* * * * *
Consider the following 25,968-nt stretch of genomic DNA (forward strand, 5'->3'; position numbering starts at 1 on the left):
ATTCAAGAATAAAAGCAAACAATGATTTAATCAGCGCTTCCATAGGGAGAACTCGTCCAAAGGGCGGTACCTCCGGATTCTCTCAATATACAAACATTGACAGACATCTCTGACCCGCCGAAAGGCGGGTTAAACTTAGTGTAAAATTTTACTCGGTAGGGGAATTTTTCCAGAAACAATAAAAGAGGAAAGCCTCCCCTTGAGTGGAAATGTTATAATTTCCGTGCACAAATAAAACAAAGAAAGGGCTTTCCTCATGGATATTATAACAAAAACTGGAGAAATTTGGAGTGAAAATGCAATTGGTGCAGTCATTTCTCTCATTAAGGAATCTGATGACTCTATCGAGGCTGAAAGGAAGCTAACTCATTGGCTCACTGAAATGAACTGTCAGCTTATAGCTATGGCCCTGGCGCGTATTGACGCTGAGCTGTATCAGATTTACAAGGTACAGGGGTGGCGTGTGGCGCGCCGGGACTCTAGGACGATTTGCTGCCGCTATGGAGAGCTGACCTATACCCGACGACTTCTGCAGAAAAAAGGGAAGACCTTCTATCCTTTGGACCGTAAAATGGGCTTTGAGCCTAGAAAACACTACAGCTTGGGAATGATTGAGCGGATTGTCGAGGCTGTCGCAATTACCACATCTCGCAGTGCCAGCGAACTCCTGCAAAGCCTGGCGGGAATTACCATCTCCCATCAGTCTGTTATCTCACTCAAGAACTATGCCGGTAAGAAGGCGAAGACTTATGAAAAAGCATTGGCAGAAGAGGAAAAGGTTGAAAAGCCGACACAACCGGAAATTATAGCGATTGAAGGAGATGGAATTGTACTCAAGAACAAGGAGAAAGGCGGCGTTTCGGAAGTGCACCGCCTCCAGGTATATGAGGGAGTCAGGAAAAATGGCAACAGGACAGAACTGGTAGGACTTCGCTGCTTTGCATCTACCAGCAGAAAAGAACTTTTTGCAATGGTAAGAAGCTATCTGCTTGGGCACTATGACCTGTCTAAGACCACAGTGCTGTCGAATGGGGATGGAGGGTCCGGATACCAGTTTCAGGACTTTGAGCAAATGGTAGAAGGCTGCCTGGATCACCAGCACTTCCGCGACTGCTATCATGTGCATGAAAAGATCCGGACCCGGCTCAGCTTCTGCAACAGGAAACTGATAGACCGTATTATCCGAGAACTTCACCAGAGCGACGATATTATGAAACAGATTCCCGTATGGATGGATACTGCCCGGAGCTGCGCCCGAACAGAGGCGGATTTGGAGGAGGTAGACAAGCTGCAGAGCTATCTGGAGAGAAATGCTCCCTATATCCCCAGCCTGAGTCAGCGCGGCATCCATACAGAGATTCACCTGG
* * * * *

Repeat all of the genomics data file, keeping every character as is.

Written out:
Consider the following 25,968-nt stretch of genomic DNA (forward strand, 5'->3'; position numbering starts at 1 on the left):
ATTCAAGAATAAAAGCAAACAATGATTTAATCAGCGCTTCCATAGGGAGAACTCGTCCAAAGGGCGGTACCTCCGGATTCTCTCAATATACAAACATTGACAGACATCTCTGACCCGCCGAAAGGCGGGTTAAACTTAGTGTAAAATTTTACTCGGTAGGGGAATTTTTCCAGAAACAATAAAAGAGGAAAGCCTCCCCTTGAGTGGAAATGTTATAATTTCCGTGCACAAATAAAACAAAGAAAGGGCTTTCCTCATGGATATTATAACAAAAACTGGAGAAATTTGGAGTGAAAATGCAATTGGTGCAGTCATTTCTCTCATTAAGGAATCTGATGACTCTATCGAGGCTGAAAGGAAGCTAACTCATTGGCTCACTGAAATGAACTGTCAGCTTATAGCTATGGCCCTGGCGCGTATTGACGCTGAGCTGTATCAGATTTACAAGGTACAGGGGTGGCGTGTGGCGCGCCGGGACTCTAGGACGATTTGCTGCCGCTATGGAGAGCTGACCTATACCCGACGACTTCTGCAGAAAAAAGGGAAGACCTTCTATCCTTTGGACCGTAAAATGGGCTTTGAGCCTAGAAAACACTACAGCTTGGGAATGATTGAGCGGATTGTCGAGGCTGTCGCAATTACCACATCTCGCAGTGCCAGCGAACTCCTGCAAAGCCTGGCGGGAATTACCATCTCCCATCAGTCTGTTATCTCACTCAAGAACTATGCCGGTAAGAAGGCGAAGACTTATGAAAAAGCATTGGCAGAAGAGGAAAAGGTTGAAAAGCCGACACAACCGGAAATTATAGCGATTGAAGGAGATGGAATTGTACTCAAGAACAAGGAGAAAGGCGGCGTTTCGGAAGTGCACCGCCTCCAGGTATATGAGGGAGTCAGGAAAAATGGCAACAGGACAGAACTGGTAGGACTTCGCTGCTTTGCATCTACCAGCAGAAAAGAACTTTTTGCAATGGTAAGAAGCTATCTGCTTGGGCACTATGACCTGTCTAAGACCACAGTGCTGTCGAATGGGGATGGAGGGTCCGGATACCAGTTTCAGGACTTTGAGCAAATGGTAGAAGGCTGCCTGGATCACCAGCACTTCCGCGACTGCTATCATGTGCATGAAAAGATCCGGACCCGGCTCAGCTTCTGCAACAGGAAACTGATAGACCGTATTATCCGAGAACTTCACCAGAGCGACGATATTATGAAACAGATTCCCGTATGGATGGATACTGCCCGGAGCTGCGCCCGAACAGAGGCGGATTTGGAGGAGGTAGACAAGCTGCAGAGCTATCTGGAGAGAAATGCTCCCTATATCCCCAGCCTGAGTCAGCGCGGCATCCATACAGAGATTCACCTGG